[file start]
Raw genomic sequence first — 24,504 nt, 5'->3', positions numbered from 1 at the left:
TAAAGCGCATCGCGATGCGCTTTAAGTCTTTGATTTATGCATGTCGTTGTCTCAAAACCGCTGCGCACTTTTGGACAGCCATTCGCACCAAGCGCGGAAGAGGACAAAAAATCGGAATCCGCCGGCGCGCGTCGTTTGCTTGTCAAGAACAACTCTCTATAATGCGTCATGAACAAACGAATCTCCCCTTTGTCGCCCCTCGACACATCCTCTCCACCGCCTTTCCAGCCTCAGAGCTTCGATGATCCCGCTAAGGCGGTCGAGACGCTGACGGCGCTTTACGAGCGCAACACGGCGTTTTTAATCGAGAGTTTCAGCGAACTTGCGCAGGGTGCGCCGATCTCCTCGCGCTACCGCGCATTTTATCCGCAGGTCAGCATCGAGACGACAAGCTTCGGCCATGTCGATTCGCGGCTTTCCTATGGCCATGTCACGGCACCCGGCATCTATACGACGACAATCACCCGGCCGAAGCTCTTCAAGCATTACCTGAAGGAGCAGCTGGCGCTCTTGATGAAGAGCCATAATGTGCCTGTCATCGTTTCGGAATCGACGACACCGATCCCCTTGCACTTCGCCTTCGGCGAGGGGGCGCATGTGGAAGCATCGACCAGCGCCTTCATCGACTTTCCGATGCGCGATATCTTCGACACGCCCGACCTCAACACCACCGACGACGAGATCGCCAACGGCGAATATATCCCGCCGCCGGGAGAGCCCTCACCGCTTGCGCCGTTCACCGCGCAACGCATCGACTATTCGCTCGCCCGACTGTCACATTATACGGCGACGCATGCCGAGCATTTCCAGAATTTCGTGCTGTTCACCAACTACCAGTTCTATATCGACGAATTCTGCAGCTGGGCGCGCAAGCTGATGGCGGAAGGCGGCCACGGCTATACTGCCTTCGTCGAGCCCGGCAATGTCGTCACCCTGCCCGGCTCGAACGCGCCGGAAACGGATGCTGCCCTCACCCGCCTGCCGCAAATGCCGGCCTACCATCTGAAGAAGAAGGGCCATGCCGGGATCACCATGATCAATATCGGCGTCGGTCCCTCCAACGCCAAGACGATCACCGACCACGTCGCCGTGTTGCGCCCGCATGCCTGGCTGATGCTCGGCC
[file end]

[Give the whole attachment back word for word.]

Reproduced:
Raw genomic sequence first — 24,504 nt, 5'->3', positions numbered from 1 at the left:
TAAAGCGCATCGCGATGCGCTTTAAGTCTTTGATTTATGCATGTCGTTGTCTCAAAACCGCTGCGCACTTTTGGACAGCCATTCGCACCAAGCGCGGAAGAGGACAAAAAATCGGAATCCGCCGGCGCGCGTCGTTTGCTTGTCAAGAACAACTCTCTATAATGCGTCATGAACAAACGAATCTCCCCTTTGTCGCCCCTCGACACATCCTCTCCACCGCCTTTCCAGCCTCAGAGCTTCGATGATCCCGCTAAGGCGGTCGAGACGCTGACGGCGCTTTACGAGCGCAACACGGCGTTTTTAATCGAGAGTTTCAGCGAACTTGCGCAGGGTGCGCCGATCTCCTCGCGCTACCGCGCATTTTATCCGCAGGTCAGCATCGAGACGACAAGCTTCGGCCATGTCGATTCGCGGCTTTCCTATGGCCATGTCACGGCACCCGGCATCTATACGACGACAATCACCCGGCCGAAGCTCTTCAAGCATTACCTGAAGGAGCAGCTGGCGCTCTTGATGAAGAGCCATAATGTGCCTGTCATCGTTTCGGAATCGACGACACCGATCCCCTTGCACTTCGCCTTCGGCGAGGGGGCGCATGTGGAAGCATCGACCAGCGCCTTCATCGACTTTCCGATGCGCGATATCTTCGACACGCCCGACCTCAACACCACCGACGACGAGATCGCCAACGGCGAATATATCCCGCCGCCGGGAGAGCCCTCACCGCTTGCGCCGTTCACCGCGCAACGCATCGACTATTCGCTCGCCCGACTGTCACATTATACGGCGACGCATGCCGAGCATTTCCAGAATTTCGTGCTGTTCACCAACTACCAGTTCTATATCGACGAATTCTGCAGCTGGGCGCGCAAGCTGATGGCGGAAGGCGGCCACGGCTATACTGCCTTCGTCGAGCCCGGCAATGTCGTCACCCTGCCCGGCTCGAACGCGCCGGAAACGGATGCTGCCCTCACCCGCCTGCCGCAAATGCCGGCCTACCATCTGAAGAAGAAGGGCCATGCCGGGATCACCATGATCAATATCGGCGTCGGTCCCTCCAACGCCAAGACGATCACCGACCACGTCGCCGTGTTGCGCCCGCATGCCTGGCTGATGCTCGGCC